Perhaps no one was going to let John Robbins fail, for he’s done so much for so many; the world would come to his aid to at least a certain degree; but the truth is, without a supportive story and quick action, that ‘certain degree’ would not be enough, and the impact of that event could have landed he and his family on the street.

John Robbins is living “The New Good Life”, better, in an age of less for him and many others because he chose to turn his vulnerable situation into a strength and inspire others to do the same. He was in the boat himself and a new story about his life, one that could support a good life still, is what he ultimately arrived at. It didn’t happen in 5 quick steps, it happened in stages, like we talk about in the book, with a great deal of support and most of all, lots of empathy in genuine relationship with others.

He had every right to beat the doldrums and he had the story to support it, and I’m sure he beat those drums on occasion. I think beating the doldrums has a place and a purpose. Perhaps, it helps us understand the story, and it’s consequences and how it makes us feel, but ultimately John Robbins in this example, put a new story into play. He recognized the value of transparency not cover-up and today, he is inspiring others to live a new, good life. The antithesis would have been to talk about how bad things were, which would have been a curse, for a capable person like John Robbins.

This is not about merely being positive, it’s about re-storying your life or some aspect of it, in a way that will work for you and others, not against you. Getting free of an unsupportive story, especially one that is built on inaccurate information as Dr Ciaramicoli is taking about throughout the book, leading to a distorted view of yourself (like looking into cracked mirror) is the very essence of changing your life; for it is the stories we tell about our life that mostly determine our experience.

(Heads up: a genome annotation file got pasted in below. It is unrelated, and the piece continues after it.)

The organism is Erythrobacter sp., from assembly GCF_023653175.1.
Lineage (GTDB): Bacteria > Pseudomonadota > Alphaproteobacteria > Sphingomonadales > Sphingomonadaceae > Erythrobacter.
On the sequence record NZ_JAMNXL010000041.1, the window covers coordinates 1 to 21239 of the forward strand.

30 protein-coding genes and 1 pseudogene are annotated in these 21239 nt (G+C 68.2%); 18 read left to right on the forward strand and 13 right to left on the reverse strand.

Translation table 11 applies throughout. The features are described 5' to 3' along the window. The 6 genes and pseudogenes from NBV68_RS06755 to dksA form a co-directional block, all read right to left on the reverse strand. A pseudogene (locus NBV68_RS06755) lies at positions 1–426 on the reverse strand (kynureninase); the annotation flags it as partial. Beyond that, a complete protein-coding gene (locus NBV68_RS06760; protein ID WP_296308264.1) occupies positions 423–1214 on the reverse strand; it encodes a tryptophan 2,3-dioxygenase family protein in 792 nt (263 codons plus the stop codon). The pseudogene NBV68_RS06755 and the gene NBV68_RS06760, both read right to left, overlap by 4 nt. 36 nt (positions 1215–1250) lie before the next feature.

Reading this book is most certainly one of the best examples I have ever read of a man living a changed story because it had just clear lines and consequences, and it reminds me to look at other areas in my own life where I am telling stories about my life or various circumstances within it, that don’t support my well being. It can do the same for you.

The curse of a capable person is a story that does not support you, where are you telling stories that don’t support you and the life experience you want. Wrapped up in that story, are the aspects you need to address and change.

John Allen Mollenhauer

Filed Under: Book Excerpt

About the Author

John-Allen Mollenhauer (aka “John Allen” or “JAM”) is the co-author of the book The Curse of the Capable, (Fall 2009) by Harvard Psychology Instructor Arthur P Ciaramicoli PhD. He is a leading lifestyle performance coach and founder of both PerformanceLifestyle.com where he works with goal oriented people (working parents, professionals, business owners and entrepreneurs) who learn how to get free of the hidden challenges to a balanced, healthy high achieving life by improving their lifestyle. Also an entrepreneur, he has created many solutions for people who want to learn the next level in healthy living, such as ManageYourEnergy.com, NutrientRich.com and MyTrainer.com. He appears frequently on radio and television shows, including Comcast CN8, WTBQ, Air America, MoJo Radio, and others. He is a featured speaker at the Annual CoachVille Conference, the National Health Association Annual Conference, and the Monkey Bar Gym Fitness Chain. He speaks at corporations and business conferences including all types where listeners and attendees discover Performance Lifestyle. He is a regular contributor to the award winning Health Science Journal.